John Berger and Anne Michaels
photographs by Tereza Stehlíková
by Jesse Freedman
Some books assume an atmospheric quality. Railtracks, which records a series of conversations between the acclaimed art critic John Berger and novelist Anne Michaels, is among them. Accompanied by the haunting photography of Tereza Stehlíková, this beautiful collection is equal parts history, poetry, and philosophy. It is, as Michaels makes clear at the start, a book in search of lost worlds. “A photograph of a ghost,” she writes, “is sound.” Berger, too, is absorbed by the ephemeral. “The Angel of Memory looks down at her feet; everything flows past her.” That atmospheric quality—of regret, of longing, and solitude—permeates Berger’s journey, one which begins with Michaels in London and expands across the lonely tracks of time: to Greenwich, Liverpool, America, and beyond.
Those familiar with Berger’s work—including now canonical texts like About Looking and Ways of Seeing—will recognize in Railtracks his fascination with what lurks in the shadows, at the edge of our vision. “In the minute that’s still left we have to do everything. I hurry ahead faster than the train. This way, for a fraction of a second, I’ll see you approaching again.” This image is one to which Berger returns later in the book, when he and Michaels describe remembrance in a manner reminiscent of the late German author, W. G. Sebald. “Memory,” writes Michaels, “carries lovers in her arms; not the way a mother carries a child, but the way one man carries another man.” At its core, Railtracks is a book about history’s weight, and memory’s often futile attempts to claim its part.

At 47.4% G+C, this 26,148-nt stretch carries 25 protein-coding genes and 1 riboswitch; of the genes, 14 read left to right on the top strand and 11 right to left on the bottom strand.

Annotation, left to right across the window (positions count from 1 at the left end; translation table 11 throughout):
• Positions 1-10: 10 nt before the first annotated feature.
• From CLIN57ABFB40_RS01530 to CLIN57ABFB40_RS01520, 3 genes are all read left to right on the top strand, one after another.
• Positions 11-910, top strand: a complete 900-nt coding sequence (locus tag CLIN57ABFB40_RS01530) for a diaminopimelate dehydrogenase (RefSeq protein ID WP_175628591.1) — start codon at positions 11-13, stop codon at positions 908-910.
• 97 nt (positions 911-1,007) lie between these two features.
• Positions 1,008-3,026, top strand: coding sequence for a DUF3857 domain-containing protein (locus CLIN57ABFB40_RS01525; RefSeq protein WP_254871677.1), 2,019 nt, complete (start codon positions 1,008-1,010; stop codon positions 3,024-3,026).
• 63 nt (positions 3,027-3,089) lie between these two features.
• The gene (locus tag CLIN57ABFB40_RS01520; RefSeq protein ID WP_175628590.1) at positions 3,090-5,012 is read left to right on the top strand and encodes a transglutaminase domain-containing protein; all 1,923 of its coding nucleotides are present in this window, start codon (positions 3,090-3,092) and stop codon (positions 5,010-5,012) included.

The influence of Sebald permeates the dialogue between Berger and Michaels: everywhere are frozen landscapes made real through photographs. And yet, these photographs reinforce an unavoidable reality: even the most profound moments are fleeting. Trains, like pictures, evoke pain: there is a part of us that “longs to follow and is left behind.”
It is this tension—between moments and movement, between the transient and the eternal—that hangs over Railtracks. Michaels, in particular, offers a number of harrowing meditations on the role of trains, writing of that first lurch, that “great weight waking” in the night. Like Sebald, she is sensitive to the associations in Europe between trains and tragedy: “No one else,” she wails, “could tear open the night like you—or leave behind such chilling space.” Whether Michaels is addressing the transformation of London’s skyline, or the sorrow of European history manifest in Stehlíková’s photographs, she approaches trains both as machines and as cloaks for a darker set of emotions.
Ultimately, Berger and Michaels conclude their journey on a rueful note. Implicit in the migration of animals, they argue, is the idea of return. Indeed, “an animal migrates for the sake of its return.” The same cannot be said of humans: we travel to reach our destination. Sometimes, that destination is of our choosing; other times, it has been selected for us, and the pleasure of return is denied forever. Return, in effect, becomes a distant memory.